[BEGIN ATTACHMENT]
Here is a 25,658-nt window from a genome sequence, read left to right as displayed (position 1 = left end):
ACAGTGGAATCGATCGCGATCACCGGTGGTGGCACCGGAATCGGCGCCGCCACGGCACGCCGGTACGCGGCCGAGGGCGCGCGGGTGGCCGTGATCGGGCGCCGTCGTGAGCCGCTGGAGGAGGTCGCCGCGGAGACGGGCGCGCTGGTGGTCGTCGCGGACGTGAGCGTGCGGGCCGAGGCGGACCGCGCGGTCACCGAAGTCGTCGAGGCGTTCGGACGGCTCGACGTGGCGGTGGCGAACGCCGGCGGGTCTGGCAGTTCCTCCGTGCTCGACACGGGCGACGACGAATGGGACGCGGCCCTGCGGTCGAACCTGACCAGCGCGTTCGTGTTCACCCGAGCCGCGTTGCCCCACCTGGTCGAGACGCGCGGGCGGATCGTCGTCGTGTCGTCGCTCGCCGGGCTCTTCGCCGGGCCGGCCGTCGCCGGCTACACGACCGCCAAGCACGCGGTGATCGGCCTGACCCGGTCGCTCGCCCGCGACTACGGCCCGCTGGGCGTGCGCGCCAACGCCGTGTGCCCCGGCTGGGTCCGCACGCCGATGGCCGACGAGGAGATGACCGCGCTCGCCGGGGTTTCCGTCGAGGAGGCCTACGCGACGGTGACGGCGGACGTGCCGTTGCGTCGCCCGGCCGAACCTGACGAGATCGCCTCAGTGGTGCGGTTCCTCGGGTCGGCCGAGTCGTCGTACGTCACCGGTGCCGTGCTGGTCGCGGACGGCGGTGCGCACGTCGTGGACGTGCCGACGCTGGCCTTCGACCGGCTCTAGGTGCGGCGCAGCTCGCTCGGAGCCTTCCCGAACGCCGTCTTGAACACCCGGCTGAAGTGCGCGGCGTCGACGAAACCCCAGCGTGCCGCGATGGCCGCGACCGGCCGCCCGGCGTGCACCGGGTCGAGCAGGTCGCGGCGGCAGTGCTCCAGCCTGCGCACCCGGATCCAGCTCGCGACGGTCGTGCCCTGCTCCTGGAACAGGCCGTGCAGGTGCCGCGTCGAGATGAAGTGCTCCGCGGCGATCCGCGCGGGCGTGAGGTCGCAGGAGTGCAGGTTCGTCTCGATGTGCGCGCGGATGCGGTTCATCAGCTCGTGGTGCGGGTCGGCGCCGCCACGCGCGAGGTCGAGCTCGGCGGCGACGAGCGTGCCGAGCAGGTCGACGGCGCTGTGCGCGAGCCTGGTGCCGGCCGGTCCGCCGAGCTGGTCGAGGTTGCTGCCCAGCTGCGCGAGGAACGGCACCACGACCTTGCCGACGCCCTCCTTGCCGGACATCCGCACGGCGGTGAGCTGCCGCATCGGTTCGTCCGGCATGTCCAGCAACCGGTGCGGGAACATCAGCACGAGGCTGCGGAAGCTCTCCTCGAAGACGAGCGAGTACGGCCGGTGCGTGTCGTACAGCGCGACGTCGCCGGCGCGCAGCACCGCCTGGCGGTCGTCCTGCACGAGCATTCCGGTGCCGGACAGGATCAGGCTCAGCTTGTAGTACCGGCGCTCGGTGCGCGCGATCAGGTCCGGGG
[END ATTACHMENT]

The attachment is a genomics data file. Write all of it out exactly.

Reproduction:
Here is a 25,658-nt window from a genome sequence, read left to right as displayed (position 1 = left end):
ACAGTGGAATCGATCGCGATCACCGGTGGTGGCACCGGAATCGGCGCCGCCACGGCACGCCGGTACGCGGCCGAGGGCGCGCGGGTGGCCGTGATCGGGCGCCGTCGTGAGCCGCTGGAGGAGGTCGCCGCGGAGACGGGCGCGCTGGTGGTCGTCGCGGACGTGAGCGTGCGGGCCGAGGCGGACCGCGCGGTCACCGAAGTCGTCGAGGCGTTCGGACGGCTCGACGTGGCGGTGGCGAACGCCGGCGGGTCTGGCAGTTCCTCCGTGCTCGACACGGGCGACGACGAATGGGACGCGGCCCTGCGGTCGAACCTGACCAGCGCGTTCGTGTTCACCCGAGCCGCGTTGCCCCACCTGGTCGAGACGCGCGGGCGGATCGTCGTCGTGTCGTCGCTCGCCGGGCTCTTCGCCGGGCCGGCCGTCGCCGGCTACACGACCGCCAAGCACGCGGTGATCGGCCTGACCCGGTCGCTCGCCCGCGACTACGGCCCGCTGGGCGTGCGCGCCAACGCCGTGTGCCCCGGCTGGGTCCGCACGCCGATGGCCGACGAGGAGATGACCGCGCTCGCCGGGGTTTCCGTCGAGGAGGCCTACGCGACGGTGACGGCGGACGTGCCGTTGCGTCGCCCGGCCGAACCTGACGAGATCGCCTCAGTGGTGCGGTTCCTCGGGTCGGCCGAGTCGTCGTACGTCACCGGTGCCGTGCTGGTCGCGGACGGCGGTGCGCACGTCGTGGACGTGCCGACGCTGGCCTTCGACCGGCTCTAGGTGCGGCGCAGCTCGCTCGGAGCCTTCCCGAACGCCGTCTTGAACACCCGGCTGAAGTGCGCGGCGTCGACGAAACCCCAGCGTGCCGCGATGGCCGCGACCGGCCGCCCGGCGTGCACCGGGTCGAGCAGGTCGCGGCGGCAGTGCTCCAGCCTGCGCACCCGGATCCAGCTCGCGACGGTCGTGCCCTGCTCCTGGAACAGGCCGTGCAGGTGCCGCGTCGAGATGAAGTGCTCCGCGGCGATCCGCGCGGGCGTGAGGTCGCAGGAGTGCAGGTTCGTCTCGATGTGCGCGCGGATGCGGTTCATCAGCTCGTGGTGCGGGTCGGCGCCGCCACGCGCGAGGTCGAGCTCGGCGGCGACGAGCGTGCCGAGCAGGTCGACGGCGCTGTGCGCGAGCCTGGTGCCGGCCGGTCCGCCGAGCTGGTCGAGGTTGCTGCCCAGCTGCGCGAGGAACGGCACCACGACCTTGCCGACGCCCTCCTTGCCGGACATCCGCACGGCGGTGAGCTGCCGCATCGGTTCGTCCGGCATGTCCAGCAACCGGTGCGGGAACATCAGCACGAGGCTGCGGAAGCTCTCCTCGAAGACGAGCGAGTACGGCCGGTGCGTGTCGTACAGCGCGACGTCGCCGGCGCGCAGCACCGCCTGGCGGTCGTCCTGCACGAGCATTCCGGTGCCGGACAGGATCAGGCTCAGCTTGTAGTACCGGCGCTCGGTGCGCGCGATCAGGTCCGGGG